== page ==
11. Can I use a digital coursebook during my lessons?
Absolutely! Many coursebooks come with an ebook version for students. Otherwise there’s a digital copy for the teacher that you can share on-screen with your learners. You can also access the Pearson English Portal to find more resources to use online in your classes.
12. I’ve got an account with MyEnglishLab. How can I use it in class?
Most meeting platforms let you share content on your screen with the learners. Make an activity from MyEnglishLab into a competition by dividing the class into teams and taking turns to complete the questions.
Learners can communicate with each other in ‘breakout’ rooms or use the chatbox to confer before you nominate one person in the team to provide the answer.
Another option is to share an activity on your screen and have the learners complete it individually, writing their answers in a private chat box message to you. You can then check as a class and nominate individuals to provide each answer.
13. How can I be sure my students are actually learning?
You can still have learners take tests in an online environment. You can share the test on screen and give them time to complete it during your lesson – or use a tool like Google forms or Typeform to deliver reading and writing tests. Just remember to limit your chatbox settings so they can’t ask each other for the answers!
Alternatively, opt for self-assessment in class. Have students give smiley faces or a score out of five for how they think they’ve done in the class activities. This is a useful way to encourage self-reflection during class.
14. I’m looking for interactive activities to keep my learners engaged during the lesson. What do you recommend?
There are lots of online games that your learners can access during the lesson, such as Kahoot or Quizlet. However, you don’t necessarily need to use more tech in the lessons; games like bingo or charades, and activities like an information gap or a jigsaw reading work well in an online classroom too.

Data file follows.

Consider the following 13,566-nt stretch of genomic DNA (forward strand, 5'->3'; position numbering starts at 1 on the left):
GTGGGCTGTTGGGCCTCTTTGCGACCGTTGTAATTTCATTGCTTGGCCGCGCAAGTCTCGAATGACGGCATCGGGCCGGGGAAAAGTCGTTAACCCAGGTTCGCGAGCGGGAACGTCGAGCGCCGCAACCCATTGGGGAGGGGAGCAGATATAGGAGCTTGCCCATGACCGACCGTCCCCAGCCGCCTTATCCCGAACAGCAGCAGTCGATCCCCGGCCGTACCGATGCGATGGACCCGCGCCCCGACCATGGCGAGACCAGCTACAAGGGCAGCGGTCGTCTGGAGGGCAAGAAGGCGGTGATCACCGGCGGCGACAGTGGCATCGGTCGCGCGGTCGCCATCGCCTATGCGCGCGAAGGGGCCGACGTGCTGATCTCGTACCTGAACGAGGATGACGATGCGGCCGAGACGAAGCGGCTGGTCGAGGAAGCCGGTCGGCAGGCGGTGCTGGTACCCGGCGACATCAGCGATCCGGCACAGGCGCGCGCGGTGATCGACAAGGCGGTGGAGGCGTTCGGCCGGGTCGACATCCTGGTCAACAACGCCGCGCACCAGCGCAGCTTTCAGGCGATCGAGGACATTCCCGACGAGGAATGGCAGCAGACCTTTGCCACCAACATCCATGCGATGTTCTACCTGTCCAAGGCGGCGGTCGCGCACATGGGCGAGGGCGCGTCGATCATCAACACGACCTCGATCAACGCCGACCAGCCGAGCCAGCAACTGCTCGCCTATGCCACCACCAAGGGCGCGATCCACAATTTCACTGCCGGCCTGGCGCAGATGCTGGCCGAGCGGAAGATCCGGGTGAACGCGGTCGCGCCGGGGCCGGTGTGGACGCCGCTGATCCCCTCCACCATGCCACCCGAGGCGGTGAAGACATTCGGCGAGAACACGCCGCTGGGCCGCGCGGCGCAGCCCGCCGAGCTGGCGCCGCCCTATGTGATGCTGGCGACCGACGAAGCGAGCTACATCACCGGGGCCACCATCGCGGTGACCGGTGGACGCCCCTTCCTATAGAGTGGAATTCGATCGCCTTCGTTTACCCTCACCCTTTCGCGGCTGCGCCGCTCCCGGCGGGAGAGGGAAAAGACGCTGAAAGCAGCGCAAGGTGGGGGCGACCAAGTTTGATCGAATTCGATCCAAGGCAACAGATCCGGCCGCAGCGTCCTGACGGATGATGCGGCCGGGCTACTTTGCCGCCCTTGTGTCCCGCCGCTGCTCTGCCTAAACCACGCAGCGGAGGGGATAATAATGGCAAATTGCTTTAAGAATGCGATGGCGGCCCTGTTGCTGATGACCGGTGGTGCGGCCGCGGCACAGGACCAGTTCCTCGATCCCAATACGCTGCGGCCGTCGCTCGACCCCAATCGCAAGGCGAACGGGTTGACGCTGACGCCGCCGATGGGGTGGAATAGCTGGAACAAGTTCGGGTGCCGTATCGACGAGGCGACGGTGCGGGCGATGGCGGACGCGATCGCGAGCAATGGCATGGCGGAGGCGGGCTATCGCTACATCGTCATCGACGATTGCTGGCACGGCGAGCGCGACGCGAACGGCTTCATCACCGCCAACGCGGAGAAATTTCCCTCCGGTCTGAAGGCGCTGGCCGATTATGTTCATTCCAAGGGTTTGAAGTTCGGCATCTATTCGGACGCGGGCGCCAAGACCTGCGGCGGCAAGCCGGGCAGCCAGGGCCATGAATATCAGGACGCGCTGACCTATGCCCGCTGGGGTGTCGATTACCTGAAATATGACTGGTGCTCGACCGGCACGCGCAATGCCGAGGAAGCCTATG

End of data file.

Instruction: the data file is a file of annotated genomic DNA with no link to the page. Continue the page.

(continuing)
15. I teach large classes of 50+ students. How can I keep track of who attends online?
On some platforms, you’ll be able to get a report at the end of each lesson telling you who signed in that day and at what time. Others provide an alphabetical list of participants during the lesson which you could take a screenshot of and check against your register. However, this will only show who’s in the lesson at that particular point, so it’s perhaps best to take the screenshot at the end of the lesson before the learners leave and you could request that students leave their cameras running throughout the session to check they are still there.
Another option could be for all students to write you a message during the lesson and then save the chat. Although, this means you then have to review it and tick everyone off.
16. Is online learning suitable for everyone? What about pre-primary?
Similarly to teaching in a traditional environment, you’ll need to vary your activities frequently with very young learners as they are likely to become distracted more easily. Use realia and puppets to keep them engaged during activities where you’re speaking and find suitable songs and short videos you can watch together too.